The notion of drinking wine from a box, admittedly, causes many of us to flinch, shake our heads in pity, or shudder from horror. Images of Franzia Blush Zinfandel in my parents’ basement fridge come to mind, and leave me with conflicting feelings. I’m in the age range where I personally never drank boxed wine (just my parents), but the current stigma of drinking wine in a box puts one to shame for even thinking of trying it. It therefore seems an off-limits purchase reserved for dive bar establishments, desperate housewives and borderline alcoholics.

But why the prejudice? After all, you can’t judge a wine by its artsy label or sexy bottle shape, any more than you can judge a book by its cover. Wine is ultimately judged by its taste. One company took this challenge to task and flat out shattered the stereotype that all boxed wines are bad. In fact, there is one in particular that is very good. This boxed wine label has several key advantages: quantity, value, freshness and taste that last a long time, and sustainable packaging.

I ordered a glass of Black Box Cabernet Sauvignon while on vacation recently in Leavenworth. I was in a beer garden, feeling rather anti-beer, and this was the house wine, and I thought, what the heck, let’s give it a shot. I have to say, it wasn’t bad; in fact, it was quite tasty to drink! It’s an absolute bargain if you need a larger quantity of wine in a pinch for a party. Here is why you should try this wine, from the winery:

“What’s the most delicious way to enjoy acclaimed wines without a hefty price tag? Lose the bottle. In 2003, Black Box Wines redefined the category by becoming the first U.S. vintner to offer super-premium, appellation-specific, vintage-dated wines in a box. Since then our expanding repertoire has earned 28 gold medals in wine competitions nationwide, yet still costs 40% less than comparable* bottled wines.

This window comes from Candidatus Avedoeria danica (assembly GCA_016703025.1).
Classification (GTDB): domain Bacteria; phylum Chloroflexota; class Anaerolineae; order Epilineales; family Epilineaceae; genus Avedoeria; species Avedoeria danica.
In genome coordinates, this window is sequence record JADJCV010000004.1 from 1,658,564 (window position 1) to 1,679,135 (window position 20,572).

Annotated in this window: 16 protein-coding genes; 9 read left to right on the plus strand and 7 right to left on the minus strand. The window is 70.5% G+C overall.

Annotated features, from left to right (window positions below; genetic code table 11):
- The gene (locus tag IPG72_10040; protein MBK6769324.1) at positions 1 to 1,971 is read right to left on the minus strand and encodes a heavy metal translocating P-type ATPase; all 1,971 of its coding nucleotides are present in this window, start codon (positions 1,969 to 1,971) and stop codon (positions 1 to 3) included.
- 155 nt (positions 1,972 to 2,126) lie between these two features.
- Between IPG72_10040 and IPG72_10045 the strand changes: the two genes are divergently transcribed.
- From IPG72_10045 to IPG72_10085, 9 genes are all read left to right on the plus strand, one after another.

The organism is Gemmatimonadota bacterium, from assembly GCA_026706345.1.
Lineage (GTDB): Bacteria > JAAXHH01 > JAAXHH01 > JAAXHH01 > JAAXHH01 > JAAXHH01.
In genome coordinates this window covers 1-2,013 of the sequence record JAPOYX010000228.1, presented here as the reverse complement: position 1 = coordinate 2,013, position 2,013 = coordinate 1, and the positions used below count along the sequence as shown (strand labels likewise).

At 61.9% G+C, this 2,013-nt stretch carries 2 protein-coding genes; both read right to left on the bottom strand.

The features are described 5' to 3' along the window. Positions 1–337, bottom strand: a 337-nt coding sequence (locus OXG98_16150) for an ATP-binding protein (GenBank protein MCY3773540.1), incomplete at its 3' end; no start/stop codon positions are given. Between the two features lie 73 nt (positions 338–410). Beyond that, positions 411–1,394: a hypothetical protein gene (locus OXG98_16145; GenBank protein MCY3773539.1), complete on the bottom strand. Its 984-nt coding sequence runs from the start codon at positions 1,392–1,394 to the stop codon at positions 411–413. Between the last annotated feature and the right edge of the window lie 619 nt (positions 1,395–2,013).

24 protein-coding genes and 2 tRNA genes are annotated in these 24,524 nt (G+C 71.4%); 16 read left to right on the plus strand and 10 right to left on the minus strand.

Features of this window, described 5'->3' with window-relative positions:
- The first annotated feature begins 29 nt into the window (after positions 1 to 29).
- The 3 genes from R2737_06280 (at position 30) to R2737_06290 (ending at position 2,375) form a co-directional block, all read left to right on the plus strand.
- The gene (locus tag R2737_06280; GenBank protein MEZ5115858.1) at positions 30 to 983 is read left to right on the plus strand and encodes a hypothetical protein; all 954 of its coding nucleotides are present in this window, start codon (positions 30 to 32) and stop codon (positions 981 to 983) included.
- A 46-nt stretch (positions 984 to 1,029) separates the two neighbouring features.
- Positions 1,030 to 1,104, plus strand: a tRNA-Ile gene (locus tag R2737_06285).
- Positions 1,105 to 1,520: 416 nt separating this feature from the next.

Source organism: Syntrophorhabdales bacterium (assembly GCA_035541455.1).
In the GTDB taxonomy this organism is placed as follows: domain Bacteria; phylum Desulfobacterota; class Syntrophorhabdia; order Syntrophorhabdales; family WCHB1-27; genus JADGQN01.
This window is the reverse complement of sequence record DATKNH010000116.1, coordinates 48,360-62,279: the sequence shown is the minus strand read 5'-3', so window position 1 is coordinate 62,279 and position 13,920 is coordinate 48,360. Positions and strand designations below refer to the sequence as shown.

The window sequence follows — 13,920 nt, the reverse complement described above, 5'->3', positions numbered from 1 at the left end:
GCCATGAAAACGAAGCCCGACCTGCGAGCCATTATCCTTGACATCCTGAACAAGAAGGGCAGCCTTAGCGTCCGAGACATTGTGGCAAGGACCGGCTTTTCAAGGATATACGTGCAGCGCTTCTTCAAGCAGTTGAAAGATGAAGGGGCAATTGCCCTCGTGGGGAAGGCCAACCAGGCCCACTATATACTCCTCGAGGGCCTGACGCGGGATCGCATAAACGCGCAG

“Our superb grapes are harvested from world-class appellations, including California’s storied wine country and the acclaimed vineyards of Argentina and New Zealand. Through a meticulous, traditional winemaking process, Black Box Wines are crafted to be food-friendly and fruit-forward—all without the expense and fuss of bottled wines. So whether you crave sumptuous reds or crisp whites, you’ll delight in the quality and value inside every box.

“The grapes that create our full-bodied Cabernet Sauvignon are grown within reach of cooling Pacific Ocean breezes that extend the growing season. Offering a lush display of dark berries, our Cabernet Sauvignon’s smooth tannins create a soft, lingering finish. Spicy cinnamon and vibrant black currant aromas accompany warm notes of vanilla and toasty oak for an irresistible, approachable glass of wine.”

Their 2009 California Cabernet Sauvignon earned a Gold Medal at the 2011 Winemaker Challenge, and in 2012, Wine Enthusiast Magazine awarded the 2010 vintage a “Best Buy.”

If that didn’t shake up your stubborn notions about boxed wine, perhaps trying a glass of the real thing will.

Here’s to thinking outside the box while drinking inside the box!

© Brenna Arnesen and The Rambling Vine, 2012. Unauthorized use and/or duplication of this material without express and written permission from this blog’s author and/or owner is strictly prohibited. Excerpts and links may be used, provided that full and clear credit is given to Brenna Arnesen and The Rambling Vine with appropriate and specific direction to the original content.